Fears of a wave of pension fund insolvencies last week were an “overreaction”, the global pensions chief of PwC said today, after concerns spread amid the fallout of the government’s so-called mini budget last week.
Rising gilt yields caused by government plans to ramp up borrowing and slash taxes left some pension funds facing hefty collateral calls and sparked worries of a mass liquidity crisis in UK pension funds.
But Raj Mody, global head of pension at PwC, looked to pour cold water on the fears today and said the extent of the crisis had been overblown.
“While there were undoubtedly some scary and challenging moments in some institutions, some of the narrative which has come out could have been unnecessarily scary for others, he told City A.M.
“Pension fund members should not need to worry about their pensions being paid because of any technical intricacies of LDI contracts.”
The Bank of England last week stepped in to start a bond-buying programme of up to £65bn to steady gilt yields. The volatility had heaped pressure on funds deploying so-called liability driven investment strategies who were being asked to stump up cash in collateral calls.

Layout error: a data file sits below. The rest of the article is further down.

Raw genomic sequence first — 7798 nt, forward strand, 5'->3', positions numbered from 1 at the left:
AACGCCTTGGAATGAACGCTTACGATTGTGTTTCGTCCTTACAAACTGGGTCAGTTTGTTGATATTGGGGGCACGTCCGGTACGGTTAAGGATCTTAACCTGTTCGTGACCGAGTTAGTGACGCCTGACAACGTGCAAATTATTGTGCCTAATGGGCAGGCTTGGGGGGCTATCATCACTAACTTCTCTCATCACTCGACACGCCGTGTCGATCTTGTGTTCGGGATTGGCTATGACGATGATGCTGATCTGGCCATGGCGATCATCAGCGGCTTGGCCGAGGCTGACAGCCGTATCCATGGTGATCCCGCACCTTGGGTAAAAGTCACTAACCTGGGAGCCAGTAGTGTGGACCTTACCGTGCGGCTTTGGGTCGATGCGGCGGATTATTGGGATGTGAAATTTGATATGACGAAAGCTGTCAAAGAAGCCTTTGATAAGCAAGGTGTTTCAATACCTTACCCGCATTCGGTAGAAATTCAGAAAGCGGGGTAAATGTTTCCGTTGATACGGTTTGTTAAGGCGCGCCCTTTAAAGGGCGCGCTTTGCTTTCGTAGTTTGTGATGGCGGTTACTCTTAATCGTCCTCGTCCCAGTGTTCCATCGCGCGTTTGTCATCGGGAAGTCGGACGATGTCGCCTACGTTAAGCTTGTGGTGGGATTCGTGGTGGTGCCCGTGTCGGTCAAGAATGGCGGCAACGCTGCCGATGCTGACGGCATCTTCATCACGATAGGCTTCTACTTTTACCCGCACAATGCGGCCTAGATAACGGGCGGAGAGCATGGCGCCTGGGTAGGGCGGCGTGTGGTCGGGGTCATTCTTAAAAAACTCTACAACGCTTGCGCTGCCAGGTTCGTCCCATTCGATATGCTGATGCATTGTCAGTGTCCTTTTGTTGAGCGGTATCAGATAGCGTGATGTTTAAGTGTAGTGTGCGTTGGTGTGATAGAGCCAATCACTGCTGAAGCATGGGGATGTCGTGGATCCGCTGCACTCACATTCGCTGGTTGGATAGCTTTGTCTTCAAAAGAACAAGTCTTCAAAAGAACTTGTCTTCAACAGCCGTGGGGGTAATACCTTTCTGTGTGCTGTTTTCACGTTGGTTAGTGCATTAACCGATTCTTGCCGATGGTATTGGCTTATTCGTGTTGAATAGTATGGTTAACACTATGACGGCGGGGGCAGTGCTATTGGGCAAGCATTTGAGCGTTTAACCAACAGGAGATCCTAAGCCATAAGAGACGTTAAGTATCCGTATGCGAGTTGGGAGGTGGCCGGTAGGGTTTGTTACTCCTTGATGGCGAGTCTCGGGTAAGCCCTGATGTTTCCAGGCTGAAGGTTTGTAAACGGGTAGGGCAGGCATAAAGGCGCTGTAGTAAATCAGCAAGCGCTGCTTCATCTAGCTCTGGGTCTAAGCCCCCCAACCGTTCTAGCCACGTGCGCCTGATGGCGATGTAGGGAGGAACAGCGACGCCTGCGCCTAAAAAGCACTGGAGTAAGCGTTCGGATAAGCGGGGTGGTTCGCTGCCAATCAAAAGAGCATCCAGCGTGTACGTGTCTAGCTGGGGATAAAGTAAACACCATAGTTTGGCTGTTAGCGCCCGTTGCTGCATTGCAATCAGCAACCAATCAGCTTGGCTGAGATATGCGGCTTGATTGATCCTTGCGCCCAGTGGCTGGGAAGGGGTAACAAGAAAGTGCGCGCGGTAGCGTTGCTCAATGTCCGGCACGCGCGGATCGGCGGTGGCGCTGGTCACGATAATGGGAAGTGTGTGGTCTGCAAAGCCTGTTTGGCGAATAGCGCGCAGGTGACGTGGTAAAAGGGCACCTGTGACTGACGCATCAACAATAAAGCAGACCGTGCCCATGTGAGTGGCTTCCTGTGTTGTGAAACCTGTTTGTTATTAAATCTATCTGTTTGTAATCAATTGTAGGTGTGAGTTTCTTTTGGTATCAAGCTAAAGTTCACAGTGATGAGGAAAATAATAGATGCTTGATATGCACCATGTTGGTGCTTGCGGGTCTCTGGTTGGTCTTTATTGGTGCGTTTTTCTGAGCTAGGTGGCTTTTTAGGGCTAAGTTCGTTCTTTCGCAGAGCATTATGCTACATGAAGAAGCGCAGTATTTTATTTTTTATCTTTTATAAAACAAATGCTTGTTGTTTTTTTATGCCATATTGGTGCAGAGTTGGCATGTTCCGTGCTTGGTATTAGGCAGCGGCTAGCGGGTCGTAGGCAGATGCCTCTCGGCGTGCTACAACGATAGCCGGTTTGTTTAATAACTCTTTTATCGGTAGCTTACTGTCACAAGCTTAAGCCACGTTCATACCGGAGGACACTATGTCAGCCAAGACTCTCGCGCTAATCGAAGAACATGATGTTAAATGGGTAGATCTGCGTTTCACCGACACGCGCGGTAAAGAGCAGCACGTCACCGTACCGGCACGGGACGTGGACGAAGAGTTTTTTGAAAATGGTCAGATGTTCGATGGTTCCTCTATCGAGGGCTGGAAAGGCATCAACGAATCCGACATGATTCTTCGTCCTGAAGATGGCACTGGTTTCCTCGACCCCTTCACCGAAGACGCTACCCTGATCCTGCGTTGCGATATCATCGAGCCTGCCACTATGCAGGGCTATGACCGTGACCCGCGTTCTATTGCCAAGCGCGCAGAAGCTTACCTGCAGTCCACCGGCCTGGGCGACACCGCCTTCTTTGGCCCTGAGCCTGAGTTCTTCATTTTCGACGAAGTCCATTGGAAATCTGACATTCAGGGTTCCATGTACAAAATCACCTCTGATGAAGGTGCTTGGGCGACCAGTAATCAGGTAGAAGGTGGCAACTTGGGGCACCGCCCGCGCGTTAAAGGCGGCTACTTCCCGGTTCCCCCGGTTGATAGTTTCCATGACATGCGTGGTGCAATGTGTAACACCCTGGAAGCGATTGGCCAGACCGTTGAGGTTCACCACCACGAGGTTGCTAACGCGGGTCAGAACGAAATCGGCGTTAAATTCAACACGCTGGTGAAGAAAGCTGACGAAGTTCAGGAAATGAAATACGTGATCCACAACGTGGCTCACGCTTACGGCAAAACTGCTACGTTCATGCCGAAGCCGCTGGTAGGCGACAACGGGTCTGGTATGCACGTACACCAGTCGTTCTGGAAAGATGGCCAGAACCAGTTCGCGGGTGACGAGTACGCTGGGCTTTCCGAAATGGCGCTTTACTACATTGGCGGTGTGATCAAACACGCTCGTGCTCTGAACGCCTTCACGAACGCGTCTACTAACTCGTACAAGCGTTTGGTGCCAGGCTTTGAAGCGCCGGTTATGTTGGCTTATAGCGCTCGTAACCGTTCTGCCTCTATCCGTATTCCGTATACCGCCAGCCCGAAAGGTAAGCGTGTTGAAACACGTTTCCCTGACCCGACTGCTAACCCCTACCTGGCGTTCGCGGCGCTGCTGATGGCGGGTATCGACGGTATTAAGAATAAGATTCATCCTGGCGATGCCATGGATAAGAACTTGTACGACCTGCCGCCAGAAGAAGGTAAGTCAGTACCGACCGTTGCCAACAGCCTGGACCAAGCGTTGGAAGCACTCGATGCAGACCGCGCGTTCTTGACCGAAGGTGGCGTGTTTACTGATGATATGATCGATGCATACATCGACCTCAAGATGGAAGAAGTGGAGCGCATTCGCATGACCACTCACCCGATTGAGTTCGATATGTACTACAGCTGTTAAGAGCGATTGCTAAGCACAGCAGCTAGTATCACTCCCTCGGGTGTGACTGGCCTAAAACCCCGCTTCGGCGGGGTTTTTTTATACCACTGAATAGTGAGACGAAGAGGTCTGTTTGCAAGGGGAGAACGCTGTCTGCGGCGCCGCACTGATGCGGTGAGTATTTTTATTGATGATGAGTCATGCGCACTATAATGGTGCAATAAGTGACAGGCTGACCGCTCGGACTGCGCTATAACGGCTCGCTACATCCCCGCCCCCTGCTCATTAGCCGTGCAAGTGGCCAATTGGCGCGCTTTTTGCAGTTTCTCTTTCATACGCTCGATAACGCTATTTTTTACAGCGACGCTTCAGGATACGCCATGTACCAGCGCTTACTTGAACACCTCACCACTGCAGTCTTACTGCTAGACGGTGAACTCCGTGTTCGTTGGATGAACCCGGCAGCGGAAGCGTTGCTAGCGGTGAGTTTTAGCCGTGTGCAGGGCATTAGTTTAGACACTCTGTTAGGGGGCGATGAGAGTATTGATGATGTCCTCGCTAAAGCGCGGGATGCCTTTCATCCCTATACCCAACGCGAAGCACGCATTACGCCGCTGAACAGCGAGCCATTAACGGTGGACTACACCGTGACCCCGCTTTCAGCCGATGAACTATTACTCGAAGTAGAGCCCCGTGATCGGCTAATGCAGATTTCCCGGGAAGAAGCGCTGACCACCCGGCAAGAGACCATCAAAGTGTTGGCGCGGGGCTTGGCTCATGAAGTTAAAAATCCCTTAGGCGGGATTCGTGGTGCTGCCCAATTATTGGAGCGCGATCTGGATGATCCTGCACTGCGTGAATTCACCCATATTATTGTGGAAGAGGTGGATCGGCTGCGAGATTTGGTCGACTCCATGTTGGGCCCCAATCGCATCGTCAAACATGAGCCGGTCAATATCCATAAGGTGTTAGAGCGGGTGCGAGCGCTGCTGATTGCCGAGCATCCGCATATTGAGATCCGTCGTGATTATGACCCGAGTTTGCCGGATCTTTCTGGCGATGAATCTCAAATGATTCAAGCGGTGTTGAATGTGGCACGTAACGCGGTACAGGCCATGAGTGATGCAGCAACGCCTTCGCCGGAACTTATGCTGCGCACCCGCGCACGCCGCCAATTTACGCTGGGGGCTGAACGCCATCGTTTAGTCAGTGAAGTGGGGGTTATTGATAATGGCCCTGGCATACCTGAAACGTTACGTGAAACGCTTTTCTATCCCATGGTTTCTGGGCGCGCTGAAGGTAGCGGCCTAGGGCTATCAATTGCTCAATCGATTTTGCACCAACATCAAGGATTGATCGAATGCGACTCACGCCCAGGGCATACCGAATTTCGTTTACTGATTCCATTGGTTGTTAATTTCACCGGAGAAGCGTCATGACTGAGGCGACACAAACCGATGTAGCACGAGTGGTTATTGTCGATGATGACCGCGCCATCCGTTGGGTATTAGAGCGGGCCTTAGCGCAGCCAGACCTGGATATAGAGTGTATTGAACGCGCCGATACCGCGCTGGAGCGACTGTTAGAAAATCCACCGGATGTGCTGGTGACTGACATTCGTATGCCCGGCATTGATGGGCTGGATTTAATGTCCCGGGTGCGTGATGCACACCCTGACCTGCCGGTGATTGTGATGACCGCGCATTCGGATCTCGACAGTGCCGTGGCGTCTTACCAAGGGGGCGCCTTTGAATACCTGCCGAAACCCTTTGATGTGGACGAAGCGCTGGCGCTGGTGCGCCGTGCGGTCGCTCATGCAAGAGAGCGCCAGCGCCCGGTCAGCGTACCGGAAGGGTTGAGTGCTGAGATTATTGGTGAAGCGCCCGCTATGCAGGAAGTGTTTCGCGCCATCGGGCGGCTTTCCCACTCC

The crisis has forced some funds to sell off assets on the cheap, but Mody said today it may have also been an opportunity for funds to de-risk their portfolios.
“While you might not like it from a behavioural psychology point of view, selling those assets may not have actually been a bad strategic outcome, because it’s an opportunity to lock in a better overall funding status,” he said. “That might be the right thing to do.”
Some funds were likely to have sold off a lot of their equity holdings in the past week to raise cash, he added.
The crisis has drawn attention to LDI strategies deployed by pension funds and ignited calls for an inquiry from political figures.
Chairman of the work and pensions committee Sir Stephen Timms is set to call for an explanation from regulators this week over how the strategies were allowed to proliferate among pension funds.
Regulators have reportedly been holding daily talks with asset managers in a bid to dodge a fresh crisis when the Bank’s bond buying programme stops on the 14th October.
Fund managers have also begun slashing their leverage in the past days as they look to shore up their position in the wake of the crisis.
The world’s biggest asset manager BlackRock said on Friday it was cutting leverage in its LDI funds to shield its clients from volatility.
“We have been reducing leverage in some of our LDI funds, acting prudently to preserve our clients’ capital in extraordinary market conditions. Trading in BlackRock funds has not been halted, nor has BlackRock ceased trading in gilts,” a spokesperson said.